Yes, Black History Month is Relevant - Higher Education


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Yes, Black History Month is Relevant

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Another February is upon us. This also means that, in various quarters of the nation, people will engage in various celebrations and acknowledgments of the history of people of African descent. To put it more bluntly, Black History Month will be all the rage for the next few weeks.

For those of you who are unaware of its origins, the tradition of Black History Month originated in 1926 when esteemed Black historian and journalist Dr. Carter G. Woodson created what was at the time referred to as Negro History Week. The purpose of this was to coordinate the teaching of Black history in public schools. Woodson is considered by many academics to be the father of Black history.

While there were many Black studies departments and public organizations who engaged in month-long celebrations honoring individuals and events associated with Black culture, it was not until 1976 (the bicentennial) that Black History Month was officially designated by President Gerald Ford.

It should go without saying that Black History Month is indeed relevant. However, we still have a segment of people out there (including some people of color) who have taken issue with having such a celebration. The dissent is real. Therefore, for all you who take issue with the idea of Black History Month, hopefully the following will assist you in freeing your myopic mind.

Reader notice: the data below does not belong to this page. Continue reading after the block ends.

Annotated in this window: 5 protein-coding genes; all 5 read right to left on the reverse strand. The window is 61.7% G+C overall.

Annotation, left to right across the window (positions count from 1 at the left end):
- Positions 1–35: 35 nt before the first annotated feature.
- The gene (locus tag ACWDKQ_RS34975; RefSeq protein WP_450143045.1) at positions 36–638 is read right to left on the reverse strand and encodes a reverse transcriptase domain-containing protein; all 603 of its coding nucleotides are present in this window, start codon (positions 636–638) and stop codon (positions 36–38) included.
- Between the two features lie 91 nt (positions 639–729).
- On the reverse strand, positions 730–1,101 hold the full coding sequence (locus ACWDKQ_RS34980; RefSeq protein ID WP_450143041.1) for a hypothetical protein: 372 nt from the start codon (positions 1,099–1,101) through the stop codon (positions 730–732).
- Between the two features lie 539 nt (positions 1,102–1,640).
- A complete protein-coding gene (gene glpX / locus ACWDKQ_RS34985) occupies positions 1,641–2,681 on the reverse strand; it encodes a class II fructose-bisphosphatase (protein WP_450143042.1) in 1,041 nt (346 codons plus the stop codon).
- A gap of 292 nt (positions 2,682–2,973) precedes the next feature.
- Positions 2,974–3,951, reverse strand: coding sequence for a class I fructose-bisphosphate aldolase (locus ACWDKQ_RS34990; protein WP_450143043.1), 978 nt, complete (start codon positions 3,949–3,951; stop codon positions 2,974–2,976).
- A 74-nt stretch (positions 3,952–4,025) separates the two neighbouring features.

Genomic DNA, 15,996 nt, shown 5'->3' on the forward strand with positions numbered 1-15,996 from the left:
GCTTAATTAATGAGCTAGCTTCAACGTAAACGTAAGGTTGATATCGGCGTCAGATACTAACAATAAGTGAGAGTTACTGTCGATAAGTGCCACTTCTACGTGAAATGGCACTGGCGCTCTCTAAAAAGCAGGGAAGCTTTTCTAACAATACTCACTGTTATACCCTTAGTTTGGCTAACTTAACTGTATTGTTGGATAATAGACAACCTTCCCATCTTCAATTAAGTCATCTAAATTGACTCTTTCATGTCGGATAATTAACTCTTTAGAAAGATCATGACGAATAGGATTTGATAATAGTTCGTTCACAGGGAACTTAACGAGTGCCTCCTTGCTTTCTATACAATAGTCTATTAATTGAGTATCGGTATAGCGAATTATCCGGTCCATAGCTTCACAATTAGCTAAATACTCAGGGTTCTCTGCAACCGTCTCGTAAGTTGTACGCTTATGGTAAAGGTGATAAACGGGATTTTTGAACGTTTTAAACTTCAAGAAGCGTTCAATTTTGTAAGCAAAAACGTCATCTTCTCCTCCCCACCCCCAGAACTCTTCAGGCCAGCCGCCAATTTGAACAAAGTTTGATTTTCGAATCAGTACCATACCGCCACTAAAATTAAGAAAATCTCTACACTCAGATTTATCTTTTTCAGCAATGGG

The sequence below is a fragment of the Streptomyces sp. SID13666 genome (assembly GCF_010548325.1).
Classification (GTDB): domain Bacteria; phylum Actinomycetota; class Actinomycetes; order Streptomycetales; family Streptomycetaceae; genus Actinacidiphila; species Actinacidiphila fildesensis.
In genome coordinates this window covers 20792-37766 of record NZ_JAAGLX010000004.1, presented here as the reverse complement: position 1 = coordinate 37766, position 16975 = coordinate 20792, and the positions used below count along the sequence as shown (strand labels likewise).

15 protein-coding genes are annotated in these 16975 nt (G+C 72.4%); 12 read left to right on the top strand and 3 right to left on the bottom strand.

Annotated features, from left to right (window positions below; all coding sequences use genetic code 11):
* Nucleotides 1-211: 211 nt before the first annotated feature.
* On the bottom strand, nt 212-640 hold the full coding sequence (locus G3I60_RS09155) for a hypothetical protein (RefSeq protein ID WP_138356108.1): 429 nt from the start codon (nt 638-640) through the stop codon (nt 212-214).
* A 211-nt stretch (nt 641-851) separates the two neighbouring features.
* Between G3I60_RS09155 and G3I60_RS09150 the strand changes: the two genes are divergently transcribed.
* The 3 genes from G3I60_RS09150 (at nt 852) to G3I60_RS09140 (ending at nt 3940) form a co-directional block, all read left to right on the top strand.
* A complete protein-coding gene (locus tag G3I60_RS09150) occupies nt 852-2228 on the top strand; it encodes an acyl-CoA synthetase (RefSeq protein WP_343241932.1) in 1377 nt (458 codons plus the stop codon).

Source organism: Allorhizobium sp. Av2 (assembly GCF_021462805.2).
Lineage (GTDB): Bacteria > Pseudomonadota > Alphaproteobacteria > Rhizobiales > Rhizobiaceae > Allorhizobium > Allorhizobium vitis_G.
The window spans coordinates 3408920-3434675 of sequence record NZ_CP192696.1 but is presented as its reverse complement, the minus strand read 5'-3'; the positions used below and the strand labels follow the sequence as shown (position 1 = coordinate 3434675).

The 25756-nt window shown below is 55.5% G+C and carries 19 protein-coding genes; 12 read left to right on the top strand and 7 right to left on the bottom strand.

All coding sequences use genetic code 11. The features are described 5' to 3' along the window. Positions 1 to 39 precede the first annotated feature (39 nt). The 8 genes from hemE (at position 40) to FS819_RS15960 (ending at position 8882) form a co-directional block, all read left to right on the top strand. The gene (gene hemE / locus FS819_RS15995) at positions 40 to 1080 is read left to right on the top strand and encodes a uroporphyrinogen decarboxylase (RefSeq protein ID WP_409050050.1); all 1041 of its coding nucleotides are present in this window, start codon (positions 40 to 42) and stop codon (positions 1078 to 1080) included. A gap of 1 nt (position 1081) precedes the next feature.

·        Black people have a distinct, complex and vibrant history. This is true of all ethnic and religious groups. That being said, the history of Black Americans in this nation is vastly distinct from others given the religious, economic, social, psychological and educational experiences. By exploring Black History Month, the nation is paying homage to a group of people who are strong, resilient, creative, largely committed to religion, spiritual, innovative, largely forgiving, distinctive and have contributed greatly to the enhancement of America.

·        In a society where Black people are often routinely depicted as drains on and menaces to society, Black History Month often serves as a needed slice of factual history and opiate of sorts to counterbalance such routinely negative narratives.

·        While the situation has improved somewhat, the fact is that distinctive and notable accomplishments of Black Americans are often marginalized and, in some cases, dismissed from the public discourse.

·        Black History Month (especially in recent years) showcases the diversity and pluralism that has always been in ample supply in the Black community. Such diverse exposure demonstrates that the Black community is not a monolith but rather a great mosaic of talent.

·        The fact is that Black Americans are not the only group of people who intensely celebrate their history. Here are a few other periods of celebrations of which you may be aware: March (Women’s History), April (Arab American Heritage), May (Asian American and Pacific Islander Heritage), June (LGBTQ Pride), September 15 to October 15 (Hispanic Heritage) and November (Native American Heritage).

The fact is that anyone, regardless of race, gender, sexuality, religion, etc., should not be hesitant to embrace their entire selves. Black History Month provides Black Americans (as well as others) with more than a source of pride and admiration. It also serves as a crucial reminder to reflect upon our leaders and triumphs of yesteryear, a history that has largely defined with blood, sweat, pain, setbacks, victories and tears.

To be sure, there are still many ills which afflict the Black community that must and are being aggressively confronted. Despite misguided naysayers such as Stacey Dash (she has indeed been “clueless” as of late) and others who argue for the abolition of Black History Month, the fact is that it is a celebration that should be acknowledged every day of the year.

There is nothing wrong with pumping up the volume during one specific month.

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